Future Science Finley June 1959; art by Virgil Finley

Inevitably, some marketing genius succumbed to the irresistible impulse and titled an SF magazine Future. The first Future appeared as a pulp title in 1939, rambled along under several variant titles, got killed off by wartime paper shortages, and then was revived in 1950. Somehow 46 issues got published, albeit erratically, over the next decade under the capable editorship of Robert W. Lowndes.


You might think that a magazine titled Future would emphasize futureness on its covers. Not in the world of 1950s magazine rack competition. Is there anyone who would believe that George Lucas didn't have a cherished copy of the May-June 1950 cover, drawn by Earle K. Bergey? Look at that heroine  in the slideshow below, menaced by an alien candle sconce. Swirls on bra, open oval at waist, hanging cloth below. Compare that outfit with one of the ten millions images of "slave" Leia the Internet handily provides. That's sci-fi, and why so many people sigh when they hear the term. You can't isolate rocketships from the periled females and id monsters.


Future featured blondes, preferably scantily-clad and in peril, though a beauty striking a modeling pose sold equally effectively. A few of the covers rose above banal clichés. The "Miss Universe" drawn by Emsh on the February 1959 issue anticipates the far more famous Twilight Zone episode "Eye of the Beholder." The gun-pointing minx on the cover of May 1951 by Leo Morey is all the more imposing for being able to survive in outer space with 80% of her flesh exposed. (Spoiler: It illustrates "A is for Android.") The preternatural ability of stripshow females to survive next to men in bulky space suits made for frequent covers titillating in their implausibility. Or for other reasons, as in Earle K. Bergey's July-August 1950 cover, where the swim-suited heroine is doing some ecstasy-fueled space surfing. Alex Schomburg must have been given a giant bonus for his March 1954 cover. The beauty is bare, one of the infinitestimally tiny number of covers in the era to show nipples. Schoenberg got it past the censors by making the female a Mount Rushmore-sized sculpture.


The alien blonde from January 1952 - you can tell she's alien by her eyebrows - may be a hero or villainess, or may be doing interpretive dance for all the clues the cover gives us. One thing for sure: she's from the future. It's not just the crop-top revealing the underside of her breasts, a fashion-forward statement suggesting she's a pop star from 2015, but the picture illustrates a story that, après some bizarre production screw-up, would not appear until the next issue in March. "The Tinkerer" has never been reprinted, even though - perhaps because - it was the third science fiction yarn sold by young S. A. Lombino, far more famous today as Evan Hunter and Ed McBain and unknown by his given name of Salvatore Albert Lombino. That's him again in the September 1952 issue, under the name Hunt Collins. He sold three novels to the Winston juvenile SF series, one as Hunter, two as Richard Marston. And in 1953 he was Ted Taine and D. A. Addams. SF was his third-string career, after mainstream fiction and mysteries, yet with four novels and 28 stories total in the 1950s he wrote more SF than some more famous names. No good parallel course for entering fiction exists in today's world. If he had started A Song of Fire and Ice, though, it would have been finished six times over.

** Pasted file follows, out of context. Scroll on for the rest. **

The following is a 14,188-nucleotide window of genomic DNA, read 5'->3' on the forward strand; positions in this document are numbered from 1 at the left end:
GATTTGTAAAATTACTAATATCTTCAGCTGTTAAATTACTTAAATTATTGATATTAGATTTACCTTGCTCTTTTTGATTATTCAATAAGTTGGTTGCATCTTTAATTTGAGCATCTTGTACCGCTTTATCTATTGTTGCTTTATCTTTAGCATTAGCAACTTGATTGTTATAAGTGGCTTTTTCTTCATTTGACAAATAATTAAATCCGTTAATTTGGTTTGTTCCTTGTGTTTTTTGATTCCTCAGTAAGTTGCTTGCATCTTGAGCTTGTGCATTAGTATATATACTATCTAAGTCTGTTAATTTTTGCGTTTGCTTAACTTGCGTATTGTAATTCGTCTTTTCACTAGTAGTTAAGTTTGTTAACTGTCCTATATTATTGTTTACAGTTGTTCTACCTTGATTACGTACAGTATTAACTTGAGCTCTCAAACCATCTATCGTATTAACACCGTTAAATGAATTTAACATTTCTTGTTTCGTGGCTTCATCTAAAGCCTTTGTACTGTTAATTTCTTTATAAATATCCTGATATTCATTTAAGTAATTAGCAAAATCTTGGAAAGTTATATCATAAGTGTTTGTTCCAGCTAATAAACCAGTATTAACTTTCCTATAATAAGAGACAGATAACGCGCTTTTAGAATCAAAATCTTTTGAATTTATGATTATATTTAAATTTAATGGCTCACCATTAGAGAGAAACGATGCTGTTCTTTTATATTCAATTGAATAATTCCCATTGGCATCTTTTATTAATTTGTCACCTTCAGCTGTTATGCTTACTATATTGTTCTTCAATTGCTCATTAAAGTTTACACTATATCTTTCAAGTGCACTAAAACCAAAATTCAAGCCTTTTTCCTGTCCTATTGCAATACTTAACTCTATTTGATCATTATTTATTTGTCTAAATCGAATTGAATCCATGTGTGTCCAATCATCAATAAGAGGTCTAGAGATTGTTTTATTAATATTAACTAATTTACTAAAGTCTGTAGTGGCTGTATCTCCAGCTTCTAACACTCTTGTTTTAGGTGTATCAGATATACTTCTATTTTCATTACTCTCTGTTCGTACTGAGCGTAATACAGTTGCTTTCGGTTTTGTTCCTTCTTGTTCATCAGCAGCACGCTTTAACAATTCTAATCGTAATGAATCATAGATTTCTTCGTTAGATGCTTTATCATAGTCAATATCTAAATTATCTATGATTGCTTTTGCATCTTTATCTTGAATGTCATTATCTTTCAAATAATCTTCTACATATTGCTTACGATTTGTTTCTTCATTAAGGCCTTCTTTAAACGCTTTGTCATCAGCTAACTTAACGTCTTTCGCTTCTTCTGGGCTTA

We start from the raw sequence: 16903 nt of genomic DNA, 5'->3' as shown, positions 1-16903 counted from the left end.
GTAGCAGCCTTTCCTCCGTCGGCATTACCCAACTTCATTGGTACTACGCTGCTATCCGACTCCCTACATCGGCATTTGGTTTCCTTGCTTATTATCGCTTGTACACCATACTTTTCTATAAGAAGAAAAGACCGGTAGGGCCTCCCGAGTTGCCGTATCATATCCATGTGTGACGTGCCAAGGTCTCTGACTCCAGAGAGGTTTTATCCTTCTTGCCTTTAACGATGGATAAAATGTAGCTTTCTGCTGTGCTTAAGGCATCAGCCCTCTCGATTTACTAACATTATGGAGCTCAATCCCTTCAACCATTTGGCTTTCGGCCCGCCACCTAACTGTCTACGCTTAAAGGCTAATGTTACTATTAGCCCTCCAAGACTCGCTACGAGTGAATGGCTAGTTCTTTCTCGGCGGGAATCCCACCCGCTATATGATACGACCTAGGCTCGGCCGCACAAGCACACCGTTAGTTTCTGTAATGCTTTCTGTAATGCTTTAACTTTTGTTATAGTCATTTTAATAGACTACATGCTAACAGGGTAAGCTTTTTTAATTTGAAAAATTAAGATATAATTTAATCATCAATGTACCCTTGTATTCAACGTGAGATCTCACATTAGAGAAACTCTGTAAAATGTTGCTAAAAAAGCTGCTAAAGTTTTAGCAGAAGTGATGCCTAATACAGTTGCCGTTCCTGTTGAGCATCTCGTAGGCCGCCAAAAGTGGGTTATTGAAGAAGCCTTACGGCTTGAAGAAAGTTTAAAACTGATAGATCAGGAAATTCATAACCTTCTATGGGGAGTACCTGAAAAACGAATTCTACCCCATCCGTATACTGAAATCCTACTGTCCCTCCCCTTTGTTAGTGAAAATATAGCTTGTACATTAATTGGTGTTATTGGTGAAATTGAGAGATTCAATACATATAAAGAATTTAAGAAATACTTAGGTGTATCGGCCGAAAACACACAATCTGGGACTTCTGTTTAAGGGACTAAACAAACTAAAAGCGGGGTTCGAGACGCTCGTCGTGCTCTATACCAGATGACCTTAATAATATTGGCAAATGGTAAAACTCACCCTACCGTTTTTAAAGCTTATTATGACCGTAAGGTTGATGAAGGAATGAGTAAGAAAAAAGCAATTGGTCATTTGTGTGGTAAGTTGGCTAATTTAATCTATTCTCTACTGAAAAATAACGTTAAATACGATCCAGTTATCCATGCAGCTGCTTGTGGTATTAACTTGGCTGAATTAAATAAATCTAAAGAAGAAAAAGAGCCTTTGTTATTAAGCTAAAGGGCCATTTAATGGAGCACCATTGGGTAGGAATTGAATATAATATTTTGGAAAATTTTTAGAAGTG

Future Science Fiction is a footnote in the annals of both SF and exploitation, not outstanding for either one. The continuity from 1940s covers is obvious. Schomberg himself illustrated a run of covers for Startling Comics in the late 40s that included the scanty outfits, the blondeness, and the men in space suits that Lowndes could have reused with hardly any rework. One oddly fascinating detail is that 40s covers overwhelmingly featured women in red outfits and 50s covers did not. Another is that however imperiled the women might be, they almost always got posed in more active positions than the contemporary Limp Women of the 40s and 50s sci-fi movie poster fame. The dissimilarities are more numerous and interesting than the similarities. For whatever reasons, Lowndes switched to more standard men-in-space suit covers in mid-1954. The magazine alsostopped publication for a year shortly after that. That the change affected sales would be a logical conclusion, except that when the magazine resumed occasional publication in late 1955, the covers continued to resist any shows of flesh until about 1957. One possible explanation is the Senate Subcommittee Hearings into Juvenile Delinquency that made Fredric Wertham a household name. Those concentrated on comic books and gore, but sex was always simmering just below the surface. Conservative America edges toward puritanism every few years; the mid-50s were one such cycle.


A selection of the archetypal covers are given in the thumbnails below. Mouseover for date of publication and artist's name. The one above, under the title, is a detail from the June 1959 cover reprinted on the British edition, drawn by Virgil Finley, showing just how far this trend could be taken. At least she started out with a space suit.


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